Additionally, by Aug. 15, BPS must launch an evaluation of its current transportation system to analyze efficiency, performance, equity, and cost. These evaluations should also provide recommendations for route and schedule planning.

Student safety

By Aug. 15, BPS must begin using an improved system to manage, respond to, and resolve complaints from parents and guardians. The district will also need to respond to complaints, including allegations of bullying, it receives from DESE’s Problem Resolution System in a timely manner.

By Aug. 15, the district must also commission an independent students-and-staff-safety audit to assess safety protocols and make recommendations. The audit will be conducted by an individual or team agreed upon by the city, district, and DESE.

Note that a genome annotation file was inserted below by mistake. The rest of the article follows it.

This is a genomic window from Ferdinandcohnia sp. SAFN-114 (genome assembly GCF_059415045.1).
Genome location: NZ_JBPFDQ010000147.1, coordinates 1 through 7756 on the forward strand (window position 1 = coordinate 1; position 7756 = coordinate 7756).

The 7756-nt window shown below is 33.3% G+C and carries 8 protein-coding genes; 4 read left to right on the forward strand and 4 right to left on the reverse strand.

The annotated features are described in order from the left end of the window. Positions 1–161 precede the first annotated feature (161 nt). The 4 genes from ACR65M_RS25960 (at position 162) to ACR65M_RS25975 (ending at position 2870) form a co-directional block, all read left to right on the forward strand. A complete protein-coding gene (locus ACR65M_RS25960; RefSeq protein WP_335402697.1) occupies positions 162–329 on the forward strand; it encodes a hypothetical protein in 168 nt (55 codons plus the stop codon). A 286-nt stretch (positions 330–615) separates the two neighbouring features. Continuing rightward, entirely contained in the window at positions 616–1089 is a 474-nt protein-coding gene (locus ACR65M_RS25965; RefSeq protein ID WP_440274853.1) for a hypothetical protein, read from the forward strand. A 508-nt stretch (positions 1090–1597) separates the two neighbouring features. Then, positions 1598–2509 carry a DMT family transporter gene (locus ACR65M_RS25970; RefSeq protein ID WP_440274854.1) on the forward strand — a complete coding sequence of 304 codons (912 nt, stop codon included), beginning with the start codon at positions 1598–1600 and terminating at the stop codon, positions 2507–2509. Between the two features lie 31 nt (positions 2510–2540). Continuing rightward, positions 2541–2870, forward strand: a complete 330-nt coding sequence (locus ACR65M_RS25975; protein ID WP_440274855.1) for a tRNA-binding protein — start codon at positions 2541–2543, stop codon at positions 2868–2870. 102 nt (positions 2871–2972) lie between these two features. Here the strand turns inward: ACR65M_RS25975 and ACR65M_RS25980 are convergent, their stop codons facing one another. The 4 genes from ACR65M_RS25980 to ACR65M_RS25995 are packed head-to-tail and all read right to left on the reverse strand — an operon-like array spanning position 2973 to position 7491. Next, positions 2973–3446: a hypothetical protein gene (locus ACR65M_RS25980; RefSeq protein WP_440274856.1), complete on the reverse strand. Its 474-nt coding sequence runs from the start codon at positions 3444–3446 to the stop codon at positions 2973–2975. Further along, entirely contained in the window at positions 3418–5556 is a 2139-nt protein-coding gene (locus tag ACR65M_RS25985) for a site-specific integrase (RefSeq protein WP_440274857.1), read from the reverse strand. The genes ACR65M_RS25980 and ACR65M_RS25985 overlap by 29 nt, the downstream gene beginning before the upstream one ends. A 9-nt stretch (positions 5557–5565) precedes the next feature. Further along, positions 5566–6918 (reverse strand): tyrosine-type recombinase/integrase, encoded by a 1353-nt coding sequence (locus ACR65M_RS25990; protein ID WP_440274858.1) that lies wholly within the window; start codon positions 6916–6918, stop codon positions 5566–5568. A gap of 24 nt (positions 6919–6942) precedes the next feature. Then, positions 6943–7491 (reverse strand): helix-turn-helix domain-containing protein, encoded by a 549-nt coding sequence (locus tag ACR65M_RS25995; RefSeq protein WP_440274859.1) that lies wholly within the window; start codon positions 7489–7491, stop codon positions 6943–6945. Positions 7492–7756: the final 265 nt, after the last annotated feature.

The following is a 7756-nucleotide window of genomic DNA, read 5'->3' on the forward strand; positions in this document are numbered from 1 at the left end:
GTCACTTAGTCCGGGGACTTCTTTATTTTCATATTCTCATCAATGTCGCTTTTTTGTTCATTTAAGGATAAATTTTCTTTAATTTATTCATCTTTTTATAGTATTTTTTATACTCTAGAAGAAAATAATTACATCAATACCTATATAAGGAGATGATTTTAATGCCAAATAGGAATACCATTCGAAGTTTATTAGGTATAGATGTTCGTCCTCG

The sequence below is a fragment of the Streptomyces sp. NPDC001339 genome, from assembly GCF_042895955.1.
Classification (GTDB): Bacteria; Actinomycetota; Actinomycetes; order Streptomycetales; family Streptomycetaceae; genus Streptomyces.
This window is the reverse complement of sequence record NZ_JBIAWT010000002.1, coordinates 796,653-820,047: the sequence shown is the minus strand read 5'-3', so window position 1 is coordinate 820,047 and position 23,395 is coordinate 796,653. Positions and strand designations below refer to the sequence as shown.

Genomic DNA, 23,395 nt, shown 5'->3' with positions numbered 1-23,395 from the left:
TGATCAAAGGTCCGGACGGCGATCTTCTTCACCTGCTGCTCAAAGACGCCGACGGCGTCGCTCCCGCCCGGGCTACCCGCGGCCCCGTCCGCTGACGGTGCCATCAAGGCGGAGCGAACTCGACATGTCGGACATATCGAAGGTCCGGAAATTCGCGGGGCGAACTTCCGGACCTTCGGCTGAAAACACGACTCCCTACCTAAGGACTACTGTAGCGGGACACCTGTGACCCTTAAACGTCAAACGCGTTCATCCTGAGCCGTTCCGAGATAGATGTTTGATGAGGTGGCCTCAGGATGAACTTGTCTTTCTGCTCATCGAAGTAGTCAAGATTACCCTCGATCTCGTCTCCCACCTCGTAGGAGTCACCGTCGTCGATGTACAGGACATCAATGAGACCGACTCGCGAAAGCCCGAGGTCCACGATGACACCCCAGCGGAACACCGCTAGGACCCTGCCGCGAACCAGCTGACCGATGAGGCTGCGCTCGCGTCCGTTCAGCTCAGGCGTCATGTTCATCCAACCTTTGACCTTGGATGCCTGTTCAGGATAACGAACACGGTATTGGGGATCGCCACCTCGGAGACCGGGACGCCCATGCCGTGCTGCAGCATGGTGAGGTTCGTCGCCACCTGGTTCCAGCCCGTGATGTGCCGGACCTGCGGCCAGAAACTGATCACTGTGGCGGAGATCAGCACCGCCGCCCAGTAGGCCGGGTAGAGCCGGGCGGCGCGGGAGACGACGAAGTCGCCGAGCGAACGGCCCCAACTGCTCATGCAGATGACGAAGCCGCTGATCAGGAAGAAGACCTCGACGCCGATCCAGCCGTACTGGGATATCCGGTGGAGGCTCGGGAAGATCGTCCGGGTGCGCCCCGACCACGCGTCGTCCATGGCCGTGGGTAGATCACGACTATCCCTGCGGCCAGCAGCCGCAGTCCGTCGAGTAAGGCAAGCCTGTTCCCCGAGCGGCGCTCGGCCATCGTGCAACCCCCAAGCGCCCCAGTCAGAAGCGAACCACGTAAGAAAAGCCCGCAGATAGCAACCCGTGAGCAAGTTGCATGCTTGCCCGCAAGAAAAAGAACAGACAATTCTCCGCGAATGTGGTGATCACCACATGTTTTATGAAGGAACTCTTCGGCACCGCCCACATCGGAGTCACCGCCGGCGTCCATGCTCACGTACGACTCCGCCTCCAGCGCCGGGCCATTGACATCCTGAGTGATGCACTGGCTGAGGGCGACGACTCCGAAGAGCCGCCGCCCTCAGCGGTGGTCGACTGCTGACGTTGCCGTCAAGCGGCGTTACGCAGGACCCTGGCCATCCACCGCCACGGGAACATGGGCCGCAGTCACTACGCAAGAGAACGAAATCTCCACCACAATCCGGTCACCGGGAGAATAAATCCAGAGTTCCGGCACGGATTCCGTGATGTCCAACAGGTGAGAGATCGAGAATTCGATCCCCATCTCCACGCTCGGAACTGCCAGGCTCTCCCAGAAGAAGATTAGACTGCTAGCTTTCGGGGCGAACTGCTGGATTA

Additionally, by Sept. 8, BPS must hire a problem resolution coordinator who will be dedicated to addressing complaints received through the district and through the state’s resolution system.


By Aug. 15, BPS must use its new dashboard to review school bathrooms and implement districtwide plans for necessary renovations, and by Oct. 21, BPS must create and implement a preventative maintenance plan.

At least 15 schools must be renovated within fiscal year 2023, and the selection will be “driven by student need.”

By Dec. 13, 2023, the district must create and implement a long-term master facilities plan.


By Aug. 15, DESE will hire an independent auditor to analyze BPS data on a “regular basis.” The auditor also will receive “full access” to all district academic and operational data. By February 2023, the independent auditor will share analysis and recommendations with the city, BPS, and DESE to determine what long-term resources are needed to sustain improvement.